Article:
Many Investors Expect Social Security to Be a Major Source of Retirement Income

Yet Forty Percent Not Confident in Social Security's Ability to Pay Benefits “Working Longer, Living Healthier” Is Not a Plan

According to MFS, Baby Boomers are far more likely to have adjusted their lifestyle than to have saved more for emergencies. (Graphic: Business Wire)

According to MFS, Baby Boomers are far more likely to have adjusted their lifestyle than to have saved more for emergencies. (Graphic: Business Wire)

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BOSTON--()--More than a third of Baby Boomers surveyed said they expect Social Security to be a "major source of income in retirement." Yet only one in four have confidence the system will have money to pay benefits throughout their retirement; nearly 40 percent were not at all confident, according to the latest MFS Investing Sentiment Survey.

Moreover, most investors recognized the importance of personal savings and investments in funding their retirements, ranking it higher than all other sources cited. Yet Baby Boomers, who at the median are only 8 years away from retirement, have very little saved for retirement; only 12 percent of respondents had $1 million or more saved in retirement accounts, and the median balance was $314,000.

"The survey findings point out a big disconnect between what investors say they plan to live on in retirement, and what they actually can count on for that income. Advisors have an opportunity to help their clients focus on solving for this critical shortfall before it's too late," said William Finnegan, senior managing director and head of Global Retail Marketing for MFS.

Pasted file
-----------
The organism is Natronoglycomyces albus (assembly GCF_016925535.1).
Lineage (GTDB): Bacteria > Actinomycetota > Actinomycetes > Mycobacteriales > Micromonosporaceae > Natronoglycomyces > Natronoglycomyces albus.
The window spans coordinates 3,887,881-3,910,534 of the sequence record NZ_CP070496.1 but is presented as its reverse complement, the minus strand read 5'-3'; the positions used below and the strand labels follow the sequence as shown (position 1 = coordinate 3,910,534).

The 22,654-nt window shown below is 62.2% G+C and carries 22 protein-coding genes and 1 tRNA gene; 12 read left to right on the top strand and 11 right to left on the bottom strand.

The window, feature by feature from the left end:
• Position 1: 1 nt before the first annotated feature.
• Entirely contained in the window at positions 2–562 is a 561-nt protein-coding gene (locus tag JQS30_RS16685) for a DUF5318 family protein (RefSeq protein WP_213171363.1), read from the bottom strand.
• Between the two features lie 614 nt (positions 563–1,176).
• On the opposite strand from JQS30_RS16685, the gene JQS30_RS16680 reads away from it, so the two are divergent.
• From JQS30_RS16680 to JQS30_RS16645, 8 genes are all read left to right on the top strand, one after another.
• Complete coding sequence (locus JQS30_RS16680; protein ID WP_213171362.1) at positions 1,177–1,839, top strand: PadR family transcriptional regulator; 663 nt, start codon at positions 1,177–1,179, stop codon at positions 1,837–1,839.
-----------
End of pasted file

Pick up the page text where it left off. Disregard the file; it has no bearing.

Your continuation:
When asked how they plan to make up for any financial shortfall in retirement, the most popular answer among all investors was to cut back on spending. The second choice among baby boomers was to work part time in retirement, followed by delaying their retirement age. Options for trying to increase the amount of money they have in retirement – including increase the amount saved and take more investment risk – ranked lower among their choices.

Among major concerns cited by investors as to what may impede their ability to retire comfortably, half cited a significant rise in health care costs (10 percent or more). Only a deep recession in the US economy or a substantial cut in Social Security benefits ranked higher among their concerns.

But in terms of dealing with this potential threat to their retirement, respondents in general were far more likely to say they have adjusted their lifestyle to stay healthy than to respond that they would save more for emergencies or increase health care coverage. Despite their age, Baby Boomers were far more likely to have adjusted their lifestyle (63 percent) than to have saved more for emergencies (44 percent).